Despite the cliché to the contrary, it's often a good thing to be able to identify specific trees within a forest.

Ceiba -- (Ceiba pentandra) -- Also known as the kapok tree, ceiba trees are typically emergent (their large umbrella-shape canopies emerge above the forest canopy), making the species among the tallest trees in the tropical forest. Reaching as high as 61m (200 ft.), their thick columnar trunks often have large buttresses. Ceiba trees may flower as little as once every 5 years, especially in wetter forests. Prime Viewing: Countrywide.

Guanacaste -- (Enterolobium cyclocarpum) -- The guanacaste, or tubroos, tree is one of the largest trees found in Central America. It can reach a total elevation of over 40m (130 ft.), its straight trunk comprising 9.1 to 12m (30-40 ft.) of the height (the trunk's diameter measures more than 1.8m/6 ft.). Prime Viewing: Countrywide. A particularly impressive specimen gives its name to Guanacaste National Park.

Gumbo Limbo -- (Bursera simaruba) -- The bark of the gumbo limbo is perhaps its most distinguishing feature: A paper-thin outer layer is red when peeled off the tree, revealing a bright green bark underneath. The bark is reportedly used as a remedy for gum disease; and gumbo-limbo bark tea allegedly alleviates high blood pressure. Another remarkable property of this tree is its ability to root from its cut branches. When a branch is cut and planted right end up, roots will develop and leaves will sprout, forming a new tree within a few years' time. Prime Viewing: Primary and secondary forests, countrywide.

Strangler Fig -- (Ficus aurea) -- This parasitic tree gets its name from the fact that it envelops and eventually strangles its host tree. The strangler fig actually begins as an epiphyte, whose seeds are deposited high in a tree's canopy by bats, birds, or monkeys. The young strangler then sends long roots down to the earth. The sap of the strangler fig is used to relieve burns. Prime Viewing: Primary and secondary forests, countrywide.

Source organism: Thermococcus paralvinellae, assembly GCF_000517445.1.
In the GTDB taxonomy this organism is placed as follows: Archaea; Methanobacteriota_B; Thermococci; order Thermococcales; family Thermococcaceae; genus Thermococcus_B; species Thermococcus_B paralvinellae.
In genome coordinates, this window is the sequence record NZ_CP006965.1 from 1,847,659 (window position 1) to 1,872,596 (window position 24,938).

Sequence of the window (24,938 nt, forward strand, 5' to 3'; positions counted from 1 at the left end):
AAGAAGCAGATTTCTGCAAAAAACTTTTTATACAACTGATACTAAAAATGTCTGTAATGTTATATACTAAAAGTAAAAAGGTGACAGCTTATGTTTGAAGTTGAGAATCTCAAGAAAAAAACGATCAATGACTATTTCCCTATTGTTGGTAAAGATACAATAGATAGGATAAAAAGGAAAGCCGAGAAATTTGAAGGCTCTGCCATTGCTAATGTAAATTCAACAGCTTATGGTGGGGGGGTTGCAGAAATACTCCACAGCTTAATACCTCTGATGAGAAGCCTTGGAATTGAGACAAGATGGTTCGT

Caribbean Pine -- (Pinus caribaea) -- This fast-growing pine species is the defining tree of the Mountain Pine Ridge area of western Belize. The tree is actually fire resistant, and benefits from controlled burns. The resin is used as an adhesive and insect repellent. Prime Viewing: Mountain Pine Ridge Forest Reserve.

Mahogany -- (Swietenia macrophylla) -- The national tree of Belize, the mahogany tree can grow to heights of over 30m (100 ft.). Mahogany wood is heavy and strong, and resists rot and termites. From its wood, artisans and carpenters craft the world's finest furniture. Prime Viewing: Primary and secondary rainforests, countrywide.

Craboo -- (Byrsonima crassifolia) -- The craboo's flowers are beautiful orange and yellow racemes about 15cm (6 in.) long. The tree also bears a small orange-yellow berry, whose flavor varies from bland to sweet, acidic, or even cheeselike. The flowers usually bloom around April, with fruits gathered around June. Hurricane Iris destroyed many Belizean craboo trees in 2001. Prime Viewing: Countrywide.


Belize has over 4,000 species of flowering plants, including some 250 orchid species.

Black Orchid -- (Encyclia cochleatum) -- The black orchid is the national flower of Belize. The plant's most distinguishing feature is its lip, which resembles the shape of a clamshell valve. The flower is a deep blackish color with purple veins, and its leaves are a greenish-yellow with purple spots. The black orchid is sometimes likened to an octopus because of its straggling "tentacles" and its ability to thrive in a damp environment. Prime Viewing: Countrywide, particularly in moist environments.

Heliconia -- (Heliconia collinsiana) -- There are over 250 species of tropical heliconia. The flowers of this species are darkish pink in color, and the underside of the plants' large leaves are coated in white wax. Prime Viewing: In the Toledo and Stann Creek districts.

Hot Lips -- (Psychotria poeppigiana) -- Also called "devil's ear" in Belize, its small white flowers (inside the red "lips") attract a variety of butterflies and hummingbirds. Prime Viewing: In the undergrowth of dense forests, countrywide.

Note: This information was accurate when it was published, but can change without notice. Please be sure to confirm all rates and details directly with the companies in question before planning your trip.